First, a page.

REAL Projects allow teachers to formulate lessons and activities around a single complex enquiry, and require students to produce high quality outputs with real-world application. Projects are rigorously designed so that students acquire subject knowledge systematically as part of the process of producing outputs, and are assessed for the quality of the work produced, the process undergone to produce it, and the content acquired as a result.
When designed and taught well, REAL Projects stimulate broader enquiry, encouraging students to work collaboratively, think creatively to solve problems and manage their time. Real Projects aim to promote learning that will develop confident and creative individuals, whose skills transcend subject matter and prepare them for the world outside of school.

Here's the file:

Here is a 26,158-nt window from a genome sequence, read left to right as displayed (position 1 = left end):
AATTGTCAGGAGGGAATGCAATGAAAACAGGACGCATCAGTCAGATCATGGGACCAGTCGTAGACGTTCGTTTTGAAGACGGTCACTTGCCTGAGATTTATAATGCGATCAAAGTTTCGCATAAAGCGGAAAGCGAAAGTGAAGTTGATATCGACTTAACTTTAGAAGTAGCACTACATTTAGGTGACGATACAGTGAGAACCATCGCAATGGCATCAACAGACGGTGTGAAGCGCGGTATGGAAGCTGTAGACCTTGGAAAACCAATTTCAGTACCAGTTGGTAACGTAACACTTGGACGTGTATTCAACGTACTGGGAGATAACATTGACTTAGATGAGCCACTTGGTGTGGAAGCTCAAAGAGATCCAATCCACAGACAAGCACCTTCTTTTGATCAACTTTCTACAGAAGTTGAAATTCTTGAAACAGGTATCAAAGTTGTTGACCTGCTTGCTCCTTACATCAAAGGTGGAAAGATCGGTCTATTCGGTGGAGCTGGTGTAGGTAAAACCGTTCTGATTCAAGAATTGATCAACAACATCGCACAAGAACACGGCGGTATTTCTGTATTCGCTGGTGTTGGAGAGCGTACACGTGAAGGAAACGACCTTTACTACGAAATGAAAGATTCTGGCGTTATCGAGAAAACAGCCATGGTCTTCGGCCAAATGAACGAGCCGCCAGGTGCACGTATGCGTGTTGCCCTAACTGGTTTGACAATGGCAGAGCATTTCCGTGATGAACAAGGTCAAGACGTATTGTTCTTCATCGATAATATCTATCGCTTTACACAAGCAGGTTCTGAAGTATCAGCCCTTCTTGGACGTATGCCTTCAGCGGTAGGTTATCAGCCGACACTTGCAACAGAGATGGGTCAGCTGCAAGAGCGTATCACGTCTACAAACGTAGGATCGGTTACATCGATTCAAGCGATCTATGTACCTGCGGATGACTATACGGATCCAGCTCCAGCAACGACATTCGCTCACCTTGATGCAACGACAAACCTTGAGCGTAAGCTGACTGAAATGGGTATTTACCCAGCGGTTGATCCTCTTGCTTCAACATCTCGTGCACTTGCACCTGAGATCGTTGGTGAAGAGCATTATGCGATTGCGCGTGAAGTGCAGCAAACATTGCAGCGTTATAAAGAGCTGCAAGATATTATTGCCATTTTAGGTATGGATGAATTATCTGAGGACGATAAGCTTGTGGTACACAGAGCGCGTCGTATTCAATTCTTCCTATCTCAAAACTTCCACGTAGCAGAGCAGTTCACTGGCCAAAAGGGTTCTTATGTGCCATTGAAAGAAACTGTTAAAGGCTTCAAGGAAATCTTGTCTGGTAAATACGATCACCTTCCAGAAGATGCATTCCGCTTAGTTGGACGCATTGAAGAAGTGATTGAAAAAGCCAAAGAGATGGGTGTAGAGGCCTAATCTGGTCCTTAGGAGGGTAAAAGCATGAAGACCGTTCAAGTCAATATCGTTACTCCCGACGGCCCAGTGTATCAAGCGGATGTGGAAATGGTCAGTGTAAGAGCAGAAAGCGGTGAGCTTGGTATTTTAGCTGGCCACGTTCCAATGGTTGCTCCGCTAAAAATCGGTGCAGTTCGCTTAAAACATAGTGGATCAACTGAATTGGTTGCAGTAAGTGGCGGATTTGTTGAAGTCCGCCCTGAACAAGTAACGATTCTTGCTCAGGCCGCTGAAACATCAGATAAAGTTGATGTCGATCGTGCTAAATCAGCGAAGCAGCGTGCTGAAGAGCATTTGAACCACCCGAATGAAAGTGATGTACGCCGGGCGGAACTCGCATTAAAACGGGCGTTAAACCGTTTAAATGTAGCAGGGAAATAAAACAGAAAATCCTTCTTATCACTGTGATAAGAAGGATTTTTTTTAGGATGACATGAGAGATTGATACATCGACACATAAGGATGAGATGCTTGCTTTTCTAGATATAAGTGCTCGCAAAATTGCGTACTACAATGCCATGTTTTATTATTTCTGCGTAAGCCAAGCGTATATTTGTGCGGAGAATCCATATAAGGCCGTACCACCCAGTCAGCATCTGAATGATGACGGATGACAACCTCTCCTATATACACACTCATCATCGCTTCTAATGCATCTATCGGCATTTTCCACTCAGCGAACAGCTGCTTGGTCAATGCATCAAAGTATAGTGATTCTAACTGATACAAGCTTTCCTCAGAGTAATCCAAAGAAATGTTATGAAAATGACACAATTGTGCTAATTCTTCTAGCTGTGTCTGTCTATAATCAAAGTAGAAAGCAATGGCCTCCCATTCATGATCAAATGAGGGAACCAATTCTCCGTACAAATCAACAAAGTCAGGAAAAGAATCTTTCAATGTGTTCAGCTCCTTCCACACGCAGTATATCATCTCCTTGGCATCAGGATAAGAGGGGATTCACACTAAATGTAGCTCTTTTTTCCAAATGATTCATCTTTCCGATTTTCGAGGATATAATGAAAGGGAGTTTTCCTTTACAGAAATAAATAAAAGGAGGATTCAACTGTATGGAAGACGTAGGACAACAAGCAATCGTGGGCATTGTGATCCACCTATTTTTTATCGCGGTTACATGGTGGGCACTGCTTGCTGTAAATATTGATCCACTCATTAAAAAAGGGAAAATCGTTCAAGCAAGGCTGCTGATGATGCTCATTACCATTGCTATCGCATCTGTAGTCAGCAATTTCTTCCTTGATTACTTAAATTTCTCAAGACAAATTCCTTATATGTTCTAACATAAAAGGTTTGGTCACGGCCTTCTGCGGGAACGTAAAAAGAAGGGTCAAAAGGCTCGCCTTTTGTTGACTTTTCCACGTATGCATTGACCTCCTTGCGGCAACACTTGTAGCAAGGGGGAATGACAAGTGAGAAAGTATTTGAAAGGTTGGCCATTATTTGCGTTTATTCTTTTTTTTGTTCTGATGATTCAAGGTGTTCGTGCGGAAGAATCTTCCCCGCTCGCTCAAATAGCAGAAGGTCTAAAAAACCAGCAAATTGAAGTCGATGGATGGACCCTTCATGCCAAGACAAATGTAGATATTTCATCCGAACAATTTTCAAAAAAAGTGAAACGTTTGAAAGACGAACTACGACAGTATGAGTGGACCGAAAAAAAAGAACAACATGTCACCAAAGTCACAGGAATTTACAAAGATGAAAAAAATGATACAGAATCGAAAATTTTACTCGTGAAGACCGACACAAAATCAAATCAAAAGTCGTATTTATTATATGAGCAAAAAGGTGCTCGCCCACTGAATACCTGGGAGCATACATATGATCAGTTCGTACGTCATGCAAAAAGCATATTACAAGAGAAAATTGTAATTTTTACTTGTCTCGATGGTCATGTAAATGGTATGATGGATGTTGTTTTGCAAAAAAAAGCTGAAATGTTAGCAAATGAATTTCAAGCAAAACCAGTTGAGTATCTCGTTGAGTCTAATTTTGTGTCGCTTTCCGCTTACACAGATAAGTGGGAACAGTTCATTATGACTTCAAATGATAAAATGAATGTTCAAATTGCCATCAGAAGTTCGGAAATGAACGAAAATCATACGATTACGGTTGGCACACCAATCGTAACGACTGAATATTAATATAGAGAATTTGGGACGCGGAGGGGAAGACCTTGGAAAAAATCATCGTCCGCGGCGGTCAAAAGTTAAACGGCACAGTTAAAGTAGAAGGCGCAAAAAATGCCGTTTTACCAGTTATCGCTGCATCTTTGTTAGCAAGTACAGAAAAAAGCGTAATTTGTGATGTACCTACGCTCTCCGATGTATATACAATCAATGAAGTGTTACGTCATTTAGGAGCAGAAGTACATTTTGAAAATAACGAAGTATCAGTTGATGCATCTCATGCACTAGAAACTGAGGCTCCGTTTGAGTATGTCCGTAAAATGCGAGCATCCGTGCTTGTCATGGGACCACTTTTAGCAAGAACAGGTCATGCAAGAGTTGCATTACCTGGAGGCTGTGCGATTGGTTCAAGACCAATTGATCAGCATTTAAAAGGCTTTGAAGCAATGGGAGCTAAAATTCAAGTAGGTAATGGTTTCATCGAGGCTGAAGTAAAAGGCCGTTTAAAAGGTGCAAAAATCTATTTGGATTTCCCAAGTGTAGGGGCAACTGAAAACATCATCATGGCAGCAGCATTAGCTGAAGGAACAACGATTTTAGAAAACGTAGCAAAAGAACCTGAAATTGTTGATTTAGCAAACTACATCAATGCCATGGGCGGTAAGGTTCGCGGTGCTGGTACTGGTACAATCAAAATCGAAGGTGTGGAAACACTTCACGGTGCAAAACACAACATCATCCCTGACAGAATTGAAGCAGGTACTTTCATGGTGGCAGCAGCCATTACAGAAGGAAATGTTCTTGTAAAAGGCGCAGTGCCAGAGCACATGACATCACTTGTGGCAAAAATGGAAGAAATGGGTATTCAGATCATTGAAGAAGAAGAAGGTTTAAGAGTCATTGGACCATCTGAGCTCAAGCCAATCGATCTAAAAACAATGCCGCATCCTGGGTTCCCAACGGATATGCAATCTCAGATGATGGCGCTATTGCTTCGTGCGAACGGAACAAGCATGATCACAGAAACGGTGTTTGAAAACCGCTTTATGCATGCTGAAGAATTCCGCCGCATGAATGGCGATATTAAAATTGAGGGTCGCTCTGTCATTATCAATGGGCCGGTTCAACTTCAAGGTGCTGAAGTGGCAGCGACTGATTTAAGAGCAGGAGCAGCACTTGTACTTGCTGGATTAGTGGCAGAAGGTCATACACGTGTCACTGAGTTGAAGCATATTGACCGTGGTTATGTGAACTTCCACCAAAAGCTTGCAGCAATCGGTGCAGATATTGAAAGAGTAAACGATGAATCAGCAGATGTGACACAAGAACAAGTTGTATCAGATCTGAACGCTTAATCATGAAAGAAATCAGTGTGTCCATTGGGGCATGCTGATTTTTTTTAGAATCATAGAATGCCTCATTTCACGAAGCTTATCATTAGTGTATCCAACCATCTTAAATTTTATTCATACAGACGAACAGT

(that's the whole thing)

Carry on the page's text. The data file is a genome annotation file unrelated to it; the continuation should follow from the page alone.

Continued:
A REAL Project is not just any project used to organise learning. A REAL Project:
• is generated from teacher and/or student interests and passions
• is designed around an essential question that has validity in the ‘real world’
• is tuned and tested by other teachers for validity and rigour before it is taught
• requires students to produce multiple drafts of their work in order to produce an excellent outcome for every student
• involves structured teacher and peer critique of student work in order to enable every student to produce outcomes that represent excellence for them
• culminates in a final exhibition of work for all students For a full guide to learning through Real Projects see ‘Work that Matters’.
Durham University will independently evaluate the impact of the approach on a range of outcomes for students.
This research complements our other work on engagement in schools, and innovation in education.
If you would like to receive updates about the trial as it progresses, or if you are interested in receiving the results at the end of the trial, please register here.